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פותח על ידי קלירמאש פתרונות בע"מ -
Fruit microbiome: A powerful tool to study the epidemiology of dry lenticel rot and white haze – Emerging postharvest diseases of apple
Year:
2023
Source of publication :
Postharvest Biology and Technology
Authors :
דרובי, סמיר
;
.
Volume :
196
Co-Authors:

Marco Garello
Edoardo Piombo
Simona Prencipe
Giada Schiavon
Lorenzo Berra
Michael Wisniewski
Samir Droby
Davide Spadaro

Facilitators :
From page:
0
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0
(
Total pages:
1
)
Abstract:

With the introduction of new apple varieties, emerging diseases have been recorded including dry lenticel rot and white haze. Ramularia mali has been identified as the causal agent of dry lenticel rot, whereas species of GolubeviaTilletiopsis and Entyloma have been associated to white haze, but the epidemiology of these pathogens remains unclear. In the present study, we measured fruit disease incidence and quality parameters, and we used metabarcoding to characterize both epiphytic and endophytic microbial communities of apple fruit of two commercial cultivars, ‘Opal’ and ‘Ambrosia’, across six time points from early fruit development up to the end of shelf life. R. mali first develops in both cultivars as an endophyte at BBCH (Biologische Bundesanstalt, Bundessortenamt and CHemical industry) phenological phase 73 (10–11% relative abundance), BBCH 77 (26–33% relative abundance) and BBCH 81 (1–7% relative abundance), then it appears as an epiphyte from BBCH 87 onward (1–2% relative abundance), when symptoms start to be visible. This was confirmed in endophytic samples through qPCR specific for R. mali. Among the genera associated to white haze, Golubevia was the most abundant epiphyte (2–4%) from BBCH 81 to the end of shelf life. Alpha and beta diversity analyses unveiled the presence of significant difference both in richness and composition among different tissue, time points and cultivars. In conclusion, the study helps to explain the epidemiology of white haze and dry lenticel rot, and to design a targeted crop protection strategy, reinforcing the hypothesis that fruit metabarcoding could be a valuable tool for assessment and prediction of postharvest diseases, before symptoms occurrence in fruit.

Note:
Related Files :
Apple
Dry lenticel rot
metabarcoding
microbiome
Postharvest disease
White haze
עוד תגיות
תוכן קשור
More details
DOI :
10.1016/j.postharvbio.2022.112163
Article number:
0
Affiliations:
Database:
סקופוס
Publication Type:
מאמר
;
.
Language:
אנגלית
Editors' remarks:
ID:
62634
Last updated date:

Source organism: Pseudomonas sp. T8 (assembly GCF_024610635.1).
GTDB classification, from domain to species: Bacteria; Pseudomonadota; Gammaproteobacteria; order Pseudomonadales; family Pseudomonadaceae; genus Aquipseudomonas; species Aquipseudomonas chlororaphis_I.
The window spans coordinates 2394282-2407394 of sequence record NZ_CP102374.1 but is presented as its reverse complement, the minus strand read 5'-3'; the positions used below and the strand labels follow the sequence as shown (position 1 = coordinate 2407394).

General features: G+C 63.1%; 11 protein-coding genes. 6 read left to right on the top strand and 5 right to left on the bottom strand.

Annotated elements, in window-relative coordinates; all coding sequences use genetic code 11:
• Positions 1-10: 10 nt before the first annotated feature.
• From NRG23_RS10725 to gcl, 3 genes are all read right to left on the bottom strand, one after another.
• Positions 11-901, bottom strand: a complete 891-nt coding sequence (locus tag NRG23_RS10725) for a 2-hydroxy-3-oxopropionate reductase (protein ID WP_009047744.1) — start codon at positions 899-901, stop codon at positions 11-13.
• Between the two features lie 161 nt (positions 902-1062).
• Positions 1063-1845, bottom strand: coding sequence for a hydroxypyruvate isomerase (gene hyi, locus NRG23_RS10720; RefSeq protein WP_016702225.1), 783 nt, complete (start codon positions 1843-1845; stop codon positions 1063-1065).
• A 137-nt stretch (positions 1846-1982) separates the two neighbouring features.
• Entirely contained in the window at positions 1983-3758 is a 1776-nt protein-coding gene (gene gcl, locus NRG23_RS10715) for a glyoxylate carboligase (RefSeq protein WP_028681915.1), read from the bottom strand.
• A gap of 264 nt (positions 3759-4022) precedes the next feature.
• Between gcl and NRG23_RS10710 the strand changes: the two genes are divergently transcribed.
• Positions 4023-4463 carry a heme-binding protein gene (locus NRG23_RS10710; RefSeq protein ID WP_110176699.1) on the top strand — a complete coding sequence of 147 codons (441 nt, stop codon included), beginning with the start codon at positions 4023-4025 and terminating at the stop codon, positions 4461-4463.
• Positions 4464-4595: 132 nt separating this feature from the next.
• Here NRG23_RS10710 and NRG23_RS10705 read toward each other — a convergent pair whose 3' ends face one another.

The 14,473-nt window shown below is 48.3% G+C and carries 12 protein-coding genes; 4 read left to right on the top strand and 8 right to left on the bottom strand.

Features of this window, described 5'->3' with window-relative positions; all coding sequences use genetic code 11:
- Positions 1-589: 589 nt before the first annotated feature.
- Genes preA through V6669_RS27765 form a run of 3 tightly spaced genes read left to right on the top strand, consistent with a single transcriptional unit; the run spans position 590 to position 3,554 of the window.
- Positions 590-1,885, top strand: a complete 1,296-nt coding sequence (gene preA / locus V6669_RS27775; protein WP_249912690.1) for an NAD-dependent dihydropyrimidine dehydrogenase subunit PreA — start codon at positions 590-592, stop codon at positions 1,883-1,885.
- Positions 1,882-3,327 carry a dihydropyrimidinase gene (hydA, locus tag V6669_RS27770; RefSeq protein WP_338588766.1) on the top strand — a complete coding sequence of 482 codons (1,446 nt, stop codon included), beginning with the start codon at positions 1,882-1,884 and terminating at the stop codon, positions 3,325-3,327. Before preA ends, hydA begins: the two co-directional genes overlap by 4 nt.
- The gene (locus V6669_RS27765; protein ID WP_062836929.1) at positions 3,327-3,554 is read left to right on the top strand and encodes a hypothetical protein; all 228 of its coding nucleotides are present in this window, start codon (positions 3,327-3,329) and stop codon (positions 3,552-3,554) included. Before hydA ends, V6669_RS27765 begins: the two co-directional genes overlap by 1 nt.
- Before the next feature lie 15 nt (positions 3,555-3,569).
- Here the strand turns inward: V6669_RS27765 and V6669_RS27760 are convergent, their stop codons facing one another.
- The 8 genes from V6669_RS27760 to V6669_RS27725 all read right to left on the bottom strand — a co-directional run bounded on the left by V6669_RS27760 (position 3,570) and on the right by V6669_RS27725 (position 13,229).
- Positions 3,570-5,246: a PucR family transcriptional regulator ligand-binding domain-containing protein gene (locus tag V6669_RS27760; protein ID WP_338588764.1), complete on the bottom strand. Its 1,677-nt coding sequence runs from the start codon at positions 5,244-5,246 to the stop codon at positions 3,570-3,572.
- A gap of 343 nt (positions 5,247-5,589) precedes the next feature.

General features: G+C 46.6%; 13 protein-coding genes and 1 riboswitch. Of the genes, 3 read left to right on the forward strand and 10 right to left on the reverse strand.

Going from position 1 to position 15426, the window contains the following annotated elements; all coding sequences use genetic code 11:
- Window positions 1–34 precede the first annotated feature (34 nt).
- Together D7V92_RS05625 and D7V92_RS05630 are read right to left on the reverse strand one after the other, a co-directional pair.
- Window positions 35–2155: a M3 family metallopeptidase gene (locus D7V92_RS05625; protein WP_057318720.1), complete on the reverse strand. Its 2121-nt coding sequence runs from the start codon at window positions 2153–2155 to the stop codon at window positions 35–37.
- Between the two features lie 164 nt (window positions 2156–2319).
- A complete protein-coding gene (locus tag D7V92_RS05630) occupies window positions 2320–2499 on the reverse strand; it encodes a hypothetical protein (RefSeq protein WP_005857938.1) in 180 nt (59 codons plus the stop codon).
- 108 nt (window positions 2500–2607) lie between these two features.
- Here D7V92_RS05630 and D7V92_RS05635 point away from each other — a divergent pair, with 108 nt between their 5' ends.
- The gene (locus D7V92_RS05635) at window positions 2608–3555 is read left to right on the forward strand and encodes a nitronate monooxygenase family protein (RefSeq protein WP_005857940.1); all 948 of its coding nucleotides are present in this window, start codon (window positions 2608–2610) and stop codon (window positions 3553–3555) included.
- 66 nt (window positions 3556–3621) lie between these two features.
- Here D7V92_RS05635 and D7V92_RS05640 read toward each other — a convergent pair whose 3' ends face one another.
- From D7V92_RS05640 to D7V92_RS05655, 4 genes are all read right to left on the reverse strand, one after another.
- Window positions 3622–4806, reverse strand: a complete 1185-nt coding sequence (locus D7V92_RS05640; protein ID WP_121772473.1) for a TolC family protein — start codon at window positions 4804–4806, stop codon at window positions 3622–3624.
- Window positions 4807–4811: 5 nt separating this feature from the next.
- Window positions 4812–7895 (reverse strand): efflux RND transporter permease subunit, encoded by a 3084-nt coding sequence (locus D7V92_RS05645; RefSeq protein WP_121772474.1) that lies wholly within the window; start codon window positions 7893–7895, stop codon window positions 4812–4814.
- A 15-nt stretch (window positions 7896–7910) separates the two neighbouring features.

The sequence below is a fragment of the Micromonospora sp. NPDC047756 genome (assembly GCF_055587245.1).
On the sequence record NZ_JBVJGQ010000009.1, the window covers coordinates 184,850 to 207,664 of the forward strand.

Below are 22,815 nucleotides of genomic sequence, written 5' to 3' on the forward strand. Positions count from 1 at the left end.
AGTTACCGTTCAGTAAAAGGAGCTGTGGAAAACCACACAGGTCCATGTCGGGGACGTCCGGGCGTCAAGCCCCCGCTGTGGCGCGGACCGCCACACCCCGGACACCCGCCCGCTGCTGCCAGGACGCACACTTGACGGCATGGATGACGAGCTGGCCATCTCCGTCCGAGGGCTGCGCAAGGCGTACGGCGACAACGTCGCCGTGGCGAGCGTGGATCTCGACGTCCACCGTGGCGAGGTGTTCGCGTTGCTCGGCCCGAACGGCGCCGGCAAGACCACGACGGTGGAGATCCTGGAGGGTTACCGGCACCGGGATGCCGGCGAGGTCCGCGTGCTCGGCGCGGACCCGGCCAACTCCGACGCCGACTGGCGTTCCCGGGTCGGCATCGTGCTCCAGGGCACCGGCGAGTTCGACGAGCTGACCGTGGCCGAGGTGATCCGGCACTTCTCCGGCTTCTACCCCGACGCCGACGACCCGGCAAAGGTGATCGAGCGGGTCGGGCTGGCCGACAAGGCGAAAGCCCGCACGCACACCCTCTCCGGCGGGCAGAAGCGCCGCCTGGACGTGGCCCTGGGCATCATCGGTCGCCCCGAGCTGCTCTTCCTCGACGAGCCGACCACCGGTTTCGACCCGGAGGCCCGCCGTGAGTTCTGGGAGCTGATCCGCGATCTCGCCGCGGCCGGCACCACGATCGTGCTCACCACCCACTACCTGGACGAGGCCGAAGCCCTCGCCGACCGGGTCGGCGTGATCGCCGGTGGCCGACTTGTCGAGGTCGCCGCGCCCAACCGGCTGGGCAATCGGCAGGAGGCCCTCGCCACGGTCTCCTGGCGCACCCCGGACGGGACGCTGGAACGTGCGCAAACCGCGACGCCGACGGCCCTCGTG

06/12/2022 17:31
Creation date:
06/12/2022 17:31
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Scientific Publication
Fruit microbiome: A powerful tool to study the epidemiology of dry lenticel rot and white haze – Emerging postharvest diseases of apple
196

Marco Garello
Edoardo Piombo
Simona Prencipe
Giada Schiavon
Lorenzo Berra
Michael Wisniewski
Samir Droby
Davide Spadaro

Fruit microbiome: A powerful tool to study the epidemiology of dry lenticel rot and white haze – Emerging postharvest diseases of apple

With the introduction of new apple varieties, emerging diseases have been recorded including dry lenticel rot and white haze. Ramularia mali has been identified as the causal agent of dry lenticel rot, whereas species of GolubeviaTilletiopsis and Entyloma have been associated to white haze, but the epidemiology of these pathogens remains unclear. In the present study, we measured fruit disease incidence and quality parameters, and we used metabarcoding to characterize both epiphytic and endophytic microbial communities of apple fruit of two commercial cultivars, ‘Opal’ and ‘Ambrosia’, across six time points from early fruit development up to the end of shelf life. R. mali first develops in both cultivars as an endophyte at BBCH (Biologische Bundesanstalt, Bundessortenamt and CHemical industry) phenological phase 73 (10–11% relative abundance), BBCH 77 (26–33% relative abundance) and BBCH 81 (1–7% relative abundance), then it appears as an epiphyte from BBCH 87 onward (1–2% relative abundance), when symptoms start to be visible. This was confirmed in endophytic samples through qPCR specific for R. mali. Among the genera associated to white haze, Golubevia was the most abundant epiphyte (2–4%) from BBCH 81 to the end of shelf life. Alpha and beta diversity analyses unveiled the presence of significant difference both in richness and composition among different tissue, time points and cultivars. In conclusion, the study helps to explain the epidemiology of white haze and dry lenticel rot, and to design a targeted crop protection strategy, reinforcing the hypothesis that fruit metabarcoding could be a valuable tool for assessment and prediction of postharvest diseases, before symptoms occurrence in fruit.

Scientific Publication
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